Abu Dhabi, UAETuesday 20 October 2020

Restoring libraries will help restore Beirut's history

Geitawi public library in Beirut, Lebanon, one of the three to be restored. 
Geitawi public library in Beirut, Lebanon, one of the three to be restored. 

With reference to the story Bodour Al Qasimi steps in to restore three libraries damaged in Beirut explosion (September 8): Bravo. Reading opens doors. Libraries are a part of a nation's history and are responsible to a great extent for the education of its people. Good on her for helping out. It's a great initiative. I know the children of Beirut and the people over there will appreciate all the help they can get. Well done.

Angela P, Abu Dhabi

I love it. Otherwise people might never restore them since it is not a priority at the moment.

Yulia Hulia, Dubai

Free distribution of masks can help developing countries

This is with reference to Shireena Al Nowais's report Coronavirus: Social gatherings contributing to UAE's rise in Covid-19 cases (September 3). We know the use of face masks can help to fight Covid-19. Yet many citizens in developing countries do not wear them. Some wear it around the chin just to avoid a police query. Many people find it inconvenient to wear a mask because it can make breathing difficult. Perhaps a research body needs to improve the mask so that it offers protection and allows wearers to breathe comfortably.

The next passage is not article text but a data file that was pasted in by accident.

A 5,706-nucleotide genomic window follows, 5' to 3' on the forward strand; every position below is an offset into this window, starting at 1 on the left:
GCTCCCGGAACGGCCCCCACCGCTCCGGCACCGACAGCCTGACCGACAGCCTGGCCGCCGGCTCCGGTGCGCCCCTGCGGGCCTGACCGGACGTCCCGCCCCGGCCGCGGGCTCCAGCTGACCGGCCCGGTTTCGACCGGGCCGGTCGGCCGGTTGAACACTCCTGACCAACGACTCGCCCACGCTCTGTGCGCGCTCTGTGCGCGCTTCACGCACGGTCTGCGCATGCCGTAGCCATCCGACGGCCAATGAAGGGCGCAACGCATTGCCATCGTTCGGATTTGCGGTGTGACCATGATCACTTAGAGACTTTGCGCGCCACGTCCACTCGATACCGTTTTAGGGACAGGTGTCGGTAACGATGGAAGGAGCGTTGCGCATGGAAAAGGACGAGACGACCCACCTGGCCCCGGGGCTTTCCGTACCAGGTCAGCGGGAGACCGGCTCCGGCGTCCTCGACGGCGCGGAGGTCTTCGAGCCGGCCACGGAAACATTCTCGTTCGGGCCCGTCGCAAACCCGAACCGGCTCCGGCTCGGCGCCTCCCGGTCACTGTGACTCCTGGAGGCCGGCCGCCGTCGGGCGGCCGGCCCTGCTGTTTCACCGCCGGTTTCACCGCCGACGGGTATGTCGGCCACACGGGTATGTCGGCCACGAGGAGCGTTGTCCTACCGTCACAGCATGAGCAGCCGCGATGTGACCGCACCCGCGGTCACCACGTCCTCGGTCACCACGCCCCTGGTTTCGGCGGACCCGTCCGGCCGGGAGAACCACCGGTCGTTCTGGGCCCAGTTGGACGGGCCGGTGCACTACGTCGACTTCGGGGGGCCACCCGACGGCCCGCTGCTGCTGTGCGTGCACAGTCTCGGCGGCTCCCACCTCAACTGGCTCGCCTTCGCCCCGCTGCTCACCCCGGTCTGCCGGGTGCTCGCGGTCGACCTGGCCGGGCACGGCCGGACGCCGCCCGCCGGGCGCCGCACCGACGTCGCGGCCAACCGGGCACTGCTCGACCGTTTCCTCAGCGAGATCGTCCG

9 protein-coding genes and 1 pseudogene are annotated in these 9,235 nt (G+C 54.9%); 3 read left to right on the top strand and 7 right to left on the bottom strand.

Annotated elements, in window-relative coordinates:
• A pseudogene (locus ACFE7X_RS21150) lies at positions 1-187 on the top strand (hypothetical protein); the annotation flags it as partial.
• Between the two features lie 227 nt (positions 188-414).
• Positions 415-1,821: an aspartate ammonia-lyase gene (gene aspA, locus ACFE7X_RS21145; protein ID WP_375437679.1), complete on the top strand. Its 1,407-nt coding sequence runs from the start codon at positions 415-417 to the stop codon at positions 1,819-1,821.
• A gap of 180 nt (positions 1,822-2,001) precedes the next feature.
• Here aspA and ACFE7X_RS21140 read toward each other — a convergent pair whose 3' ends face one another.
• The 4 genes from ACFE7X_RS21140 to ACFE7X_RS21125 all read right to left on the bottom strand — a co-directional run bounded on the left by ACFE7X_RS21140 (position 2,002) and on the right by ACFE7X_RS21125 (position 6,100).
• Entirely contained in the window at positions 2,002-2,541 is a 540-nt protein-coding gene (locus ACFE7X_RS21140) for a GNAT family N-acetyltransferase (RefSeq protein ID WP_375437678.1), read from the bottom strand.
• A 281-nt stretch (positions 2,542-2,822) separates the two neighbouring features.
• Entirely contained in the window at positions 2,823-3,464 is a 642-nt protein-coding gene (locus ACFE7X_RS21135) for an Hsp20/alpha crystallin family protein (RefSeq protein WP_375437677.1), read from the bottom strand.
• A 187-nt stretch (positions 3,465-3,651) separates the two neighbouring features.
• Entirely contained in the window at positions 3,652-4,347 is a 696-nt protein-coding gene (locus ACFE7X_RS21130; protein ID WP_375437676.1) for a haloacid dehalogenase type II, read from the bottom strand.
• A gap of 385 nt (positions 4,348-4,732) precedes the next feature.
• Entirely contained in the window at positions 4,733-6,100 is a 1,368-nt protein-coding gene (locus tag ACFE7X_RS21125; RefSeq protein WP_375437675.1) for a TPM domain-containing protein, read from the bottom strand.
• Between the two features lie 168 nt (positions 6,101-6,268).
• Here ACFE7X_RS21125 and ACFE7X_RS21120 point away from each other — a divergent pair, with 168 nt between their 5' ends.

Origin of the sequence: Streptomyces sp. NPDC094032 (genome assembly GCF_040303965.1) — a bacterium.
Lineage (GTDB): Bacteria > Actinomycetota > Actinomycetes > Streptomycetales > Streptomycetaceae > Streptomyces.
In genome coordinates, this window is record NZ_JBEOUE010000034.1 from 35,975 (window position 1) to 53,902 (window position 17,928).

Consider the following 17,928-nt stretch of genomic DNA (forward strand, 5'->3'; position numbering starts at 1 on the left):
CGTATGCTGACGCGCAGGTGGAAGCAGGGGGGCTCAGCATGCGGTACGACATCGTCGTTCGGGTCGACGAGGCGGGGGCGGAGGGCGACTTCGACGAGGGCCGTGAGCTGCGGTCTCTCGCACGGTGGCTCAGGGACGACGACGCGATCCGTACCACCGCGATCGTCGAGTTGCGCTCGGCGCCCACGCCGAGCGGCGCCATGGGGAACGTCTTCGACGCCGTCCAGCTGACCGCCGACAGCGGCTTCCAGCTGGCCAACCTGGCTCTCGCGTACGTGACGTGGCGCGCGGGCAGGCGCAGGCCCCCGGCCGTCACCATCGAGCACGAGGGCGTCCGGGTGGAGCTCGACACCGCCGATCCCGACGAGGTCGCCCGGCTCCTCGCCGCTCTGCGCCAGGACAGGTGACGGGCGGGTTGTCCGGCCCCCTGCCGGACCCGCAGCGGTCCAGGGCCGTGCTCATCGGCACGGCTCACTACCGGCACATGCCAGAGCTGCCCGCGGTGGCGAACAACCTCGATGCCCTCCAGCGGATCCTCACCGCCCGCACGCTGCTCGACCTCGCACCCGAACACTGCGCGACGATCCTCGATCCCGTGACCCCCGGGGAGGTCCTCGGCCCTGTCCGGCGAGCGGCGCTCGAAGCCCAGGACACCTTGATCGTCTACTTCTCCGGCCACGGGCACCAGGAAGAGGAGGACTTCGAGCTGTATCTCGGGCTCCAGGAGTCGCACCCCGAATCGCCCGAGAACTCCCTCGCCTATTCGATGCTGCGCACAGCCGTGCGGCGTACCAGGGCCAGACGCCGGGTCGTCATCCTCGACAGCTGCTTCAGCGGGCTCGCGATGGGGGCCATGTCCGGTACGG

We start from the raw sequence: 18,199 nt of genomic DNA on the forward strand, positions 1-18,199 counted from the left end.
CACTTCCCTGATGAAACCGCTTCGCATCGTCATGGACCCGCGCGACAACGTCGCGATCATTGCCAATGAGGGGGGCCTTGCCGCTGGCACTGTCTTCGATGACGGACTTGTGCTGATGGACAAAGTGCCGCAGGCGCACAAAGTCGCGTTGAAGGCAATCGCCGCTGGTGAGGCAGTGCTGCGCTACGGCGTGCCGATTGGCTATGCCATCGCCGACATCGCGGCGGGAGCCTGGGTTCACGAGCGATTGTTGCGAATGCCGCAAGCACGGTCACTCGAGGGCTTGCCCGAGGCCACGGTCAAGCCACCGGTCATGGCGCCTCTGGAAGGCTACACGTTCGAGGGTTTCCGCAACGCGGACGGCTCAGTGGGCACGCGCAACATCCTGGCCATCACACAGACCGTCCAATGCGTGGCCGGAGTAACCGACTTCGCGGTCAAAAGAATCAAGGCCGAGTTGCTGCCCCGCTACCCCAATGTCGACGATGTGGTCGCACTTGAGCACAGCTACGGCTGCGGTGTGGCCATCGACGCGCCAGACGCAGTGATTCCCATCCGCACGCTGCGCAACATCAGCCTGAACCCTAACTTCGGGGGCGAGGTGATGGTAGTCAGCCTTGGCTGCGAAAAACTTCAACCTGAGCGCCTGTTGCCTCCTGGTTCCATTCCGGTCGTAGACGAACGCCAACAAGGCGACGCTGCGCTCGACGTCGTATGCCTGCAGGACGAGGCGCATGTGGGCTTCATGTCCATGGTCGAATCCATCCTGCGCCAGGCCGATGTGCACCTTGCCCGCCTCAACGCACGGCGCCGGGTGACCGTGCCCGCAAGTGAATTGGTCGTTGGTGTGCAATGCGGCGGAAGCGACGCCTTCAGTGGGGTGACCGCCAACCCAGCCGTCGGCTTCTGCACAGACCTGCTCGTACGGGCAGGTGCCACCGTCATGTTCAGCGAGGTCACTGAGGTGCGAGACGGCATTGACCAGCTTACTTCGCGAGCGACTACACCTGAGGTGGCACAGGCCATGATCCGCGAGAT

The corporate sector could also help to research good quality masks, which improve oxygen flow. As part of their corporate social responsibility initiatives, companies could also produce masks at their costs and distribute them in small towns and villages in countries like India or the African continent.

They can even print the name of some of their products on the masks, to get some advertising mileage.

Masks are priced from Rs20 to Rs500 – that is, from about Dh1 to Dh20. In the villages of India and Africa even Rs20 is a big deal. Free distribution of masks can help people and countries fight Covid-19.

Rajendra Aneja, Dubai

Disqualifying Djokovic is an overreaction

I write to you regarding Steve Luckings's report Novak Djokovic: 9 times the world No 1 lost his temper during matches (September 8). The disqualification of Novak Djokovic from the US Open for hitting a line umpire with the ball is symbolic of a number of the problems the world faces.

It was a simple act of frustration and a lack of self-control that led to someone being hurt, although fortunately not seriously, and it is obvious that there was no intention to cause any harm. His apology included a realisation that he needed to consider his actions more carefully.

Dennis Fitzgerald, Melbourne, Australia

Futuristic planes evoke nostalgia for school days

This is regarding Hayley Skirka's report Flying-V: model of futuristic sustainable plane completes maiden flight (September 7). Tidy shape. Used to make these out of paper in junior school classes.

Jeff M Evans, Abu Dhabi

Updated: September 10, 2020 09:19 AM

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